Arashi Yanagawa likes a little retro twist. For spring, the designer took cues from the post-punk era of the late Seventies, playing with proportions and going against conventions with a rebellious yet steady touch.
The show opened with a series of tailoring options, which featured a handsome run of hyper-volume trousers, cinched high at the waist. Yanagawa paired them with fluid satin blazers, some of which came in elongated silhouettes and with their sleeves cut off at the shoulders laying bare the garments’ artisanal construction, while in other instances sleeveless sweaters layered on top of hooded men’s shirts completed the pleasantly off-kilter silhouettes.
“Kafkaesk,” as a bold print occasionally suggested, they were indeed.
As the show progressed, the collection got darker, turning more “Blade Runner” than “Talking Heads,” thanks to a volley of distressed leather looks which included a bulky perfecto with matching shorts and heavy knee-high boots. They required some getting used to.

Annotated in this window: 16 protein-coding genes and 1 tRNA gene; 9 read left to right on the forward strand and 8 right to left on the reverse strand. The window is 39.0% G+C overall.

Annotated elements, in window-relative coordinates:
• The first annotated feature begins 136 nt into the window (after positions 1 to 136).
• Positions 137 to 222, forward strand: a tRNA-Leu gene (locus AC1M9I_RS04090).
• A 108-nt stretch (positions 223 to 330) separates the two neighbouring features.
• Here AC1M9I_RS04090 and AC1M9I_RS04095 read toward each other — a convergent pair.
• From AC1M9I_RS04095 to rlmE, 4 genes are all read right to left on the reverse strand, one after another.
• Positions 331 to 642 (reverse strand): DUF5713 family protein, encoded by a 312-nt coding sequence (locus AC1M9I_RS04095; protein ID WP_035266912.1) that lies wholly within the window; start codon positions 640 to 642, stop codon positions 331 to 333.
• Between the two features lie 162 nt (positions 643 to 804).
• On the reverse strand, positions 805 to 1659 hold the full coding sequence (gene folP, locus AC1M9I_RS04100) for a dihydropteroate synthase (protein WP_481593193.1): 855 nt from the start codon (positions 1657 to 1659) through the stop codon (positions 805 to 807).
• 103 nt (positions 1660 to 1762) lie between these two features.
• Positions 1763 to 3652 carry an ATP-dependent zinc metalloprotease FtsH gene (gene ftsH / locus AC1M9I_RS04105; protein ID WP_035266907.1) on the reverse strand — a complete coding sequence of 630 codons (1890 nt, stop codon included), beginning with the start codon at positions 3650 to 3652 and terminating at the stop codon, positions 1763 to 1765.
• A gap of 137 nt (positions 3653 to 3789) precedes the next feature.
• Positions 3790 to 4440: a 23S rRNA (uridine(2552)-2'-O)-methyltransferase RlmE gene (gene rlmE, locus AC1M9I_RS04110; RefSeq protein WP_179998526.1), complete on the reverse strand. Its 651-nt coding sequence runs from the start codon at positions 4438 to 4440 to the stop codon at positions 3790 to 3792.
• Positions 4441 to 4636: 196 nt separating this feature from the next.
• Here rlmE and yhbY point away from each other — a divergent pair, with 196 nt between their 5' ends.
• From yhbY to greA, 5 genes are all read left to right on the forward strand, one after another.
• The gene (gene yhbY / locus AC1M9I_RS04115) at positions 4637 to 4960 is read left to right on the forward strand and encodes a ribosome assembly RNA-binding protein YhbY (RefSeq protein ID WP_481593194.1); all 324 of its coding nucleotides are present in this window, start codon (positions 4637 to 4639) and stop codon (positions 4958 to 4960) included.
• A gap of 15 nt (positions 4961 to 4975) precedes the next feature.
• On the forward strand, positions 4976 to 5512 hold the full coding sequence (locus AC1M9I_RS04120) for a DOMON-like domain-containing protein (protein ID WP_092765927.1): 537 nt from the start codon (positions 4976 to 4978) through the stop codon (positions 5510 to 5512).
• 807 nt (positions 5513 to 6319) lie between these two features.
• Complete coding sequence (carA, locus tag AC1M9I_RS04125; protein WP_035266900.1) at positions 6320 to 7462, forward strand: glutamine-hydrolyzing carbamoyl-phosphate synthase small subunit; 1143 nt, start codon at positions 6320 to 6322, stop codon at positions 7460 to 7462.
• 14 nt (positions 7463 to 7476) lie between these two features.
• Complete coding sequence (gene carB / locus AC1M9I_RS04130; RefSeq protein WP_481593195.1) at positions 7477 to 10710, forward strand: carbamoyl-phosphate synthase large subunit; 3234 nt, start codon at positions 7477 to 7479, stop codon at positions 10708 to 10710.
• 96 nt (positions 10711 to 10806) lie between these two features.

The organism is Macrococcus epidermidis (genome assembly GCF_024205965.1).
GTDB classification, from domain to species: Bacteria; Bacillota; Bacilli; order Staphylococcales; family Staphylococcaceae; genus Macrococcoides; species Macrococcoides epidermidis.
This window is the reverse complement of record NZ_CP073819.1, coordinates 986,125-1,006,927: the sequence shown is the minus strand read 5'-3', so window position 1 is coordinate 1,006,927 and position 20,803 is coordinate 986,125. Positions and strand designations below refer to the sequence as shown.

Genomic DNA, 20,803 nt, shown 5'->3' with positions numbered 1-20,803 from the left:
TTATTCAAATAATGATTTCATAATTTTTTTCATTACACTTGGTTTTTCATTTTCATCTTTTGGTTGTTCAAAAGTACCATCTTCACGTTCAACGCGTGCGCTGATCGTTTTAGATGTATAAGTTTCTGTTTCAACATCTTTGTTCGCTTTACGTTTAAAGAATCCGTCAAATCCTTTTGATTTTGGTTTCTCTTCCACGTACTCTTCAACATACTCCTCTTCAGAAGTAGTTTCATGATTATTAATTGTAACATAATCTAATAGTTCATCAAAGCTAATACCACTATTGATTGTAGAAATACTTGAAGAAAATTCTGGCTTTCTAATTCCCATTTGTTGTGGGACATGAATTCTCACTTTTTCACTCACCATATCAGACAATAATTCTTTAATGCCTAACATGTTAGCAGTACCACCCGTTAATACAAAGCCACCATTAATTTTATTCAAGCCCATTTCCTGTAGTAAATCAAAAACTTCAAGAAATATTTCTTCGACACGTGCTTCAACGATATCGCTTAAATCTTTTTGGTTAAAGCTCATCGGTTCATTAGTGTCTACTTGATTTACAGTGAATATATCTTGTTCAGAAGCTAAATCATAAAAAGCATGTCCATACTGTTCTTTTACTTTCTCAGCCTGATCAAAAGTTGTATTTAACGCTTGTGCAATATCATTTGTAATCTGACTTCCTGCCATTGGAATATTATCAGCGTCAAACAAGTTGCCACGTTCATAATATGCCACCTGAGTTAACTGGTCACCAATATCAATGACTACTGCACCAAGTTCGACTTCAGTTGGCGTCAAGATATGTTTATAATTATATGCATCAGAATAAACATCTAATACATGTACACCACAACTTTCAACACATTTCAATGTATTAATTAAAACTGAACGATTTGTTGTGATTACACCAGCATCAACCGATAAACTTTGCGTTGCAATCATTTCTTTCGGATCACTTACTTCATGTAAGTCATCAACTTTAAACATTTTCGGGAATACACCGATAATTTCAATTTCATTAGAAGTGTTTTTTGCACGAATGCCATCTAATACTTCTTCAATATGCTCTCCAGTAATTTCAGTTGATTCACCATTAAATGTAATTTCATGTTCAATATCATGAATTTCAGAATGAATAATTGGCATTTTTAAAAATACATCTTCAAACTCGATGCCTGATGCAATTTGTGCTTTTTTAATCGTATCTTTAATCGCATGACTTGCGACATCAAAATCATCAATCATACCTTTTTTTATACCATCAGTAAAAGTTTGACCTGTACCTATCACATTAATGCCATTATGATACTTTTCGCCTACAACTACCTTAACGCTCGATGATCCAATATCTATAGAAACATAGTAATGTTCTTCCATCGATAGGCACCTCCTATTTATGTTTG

Yanagawa’s proposal for women, meanwhile, outlined a more clean and collected handwriting. A pinstriped ensemble, featuring spacious bottoms and a slim-fit shirt jacket zipped on the side, would surely make a speedy segue into the streets.
See More From the London 2018 Men’s Spring Collections:
Stella McCartney Screens Men’s Wear Short Film at 16th-century Pub: Steven Tyler, Steve Coogan were among the guests at the Tudor-era watering hole.
Charles Jeffrey Men’s Spring 2018: A riotous cast of characters, unified in their theatricality and Jeffrey’s joyous treatment of his theme: debauchery.
Cottweiler feat. Reebok Men’s Spring 2018: Dainty and Cottrell looked to the optimism and escapism of off-grid desert communities for spring.
What We Wear Men’s Spring 2018: Tinie Tempah fused the brand’s minimalist aesthetic with a sportier one for spring.
Wales Bonner Men’s Spring 2018: This focused yet subdued collection saw Grace Wales Bonner musing on a “blue mood.”
Christopher Raeburn Men’s Spring 2018: There was a lightness and transparency to Christopher Raeburn’s signature practical silhouettes.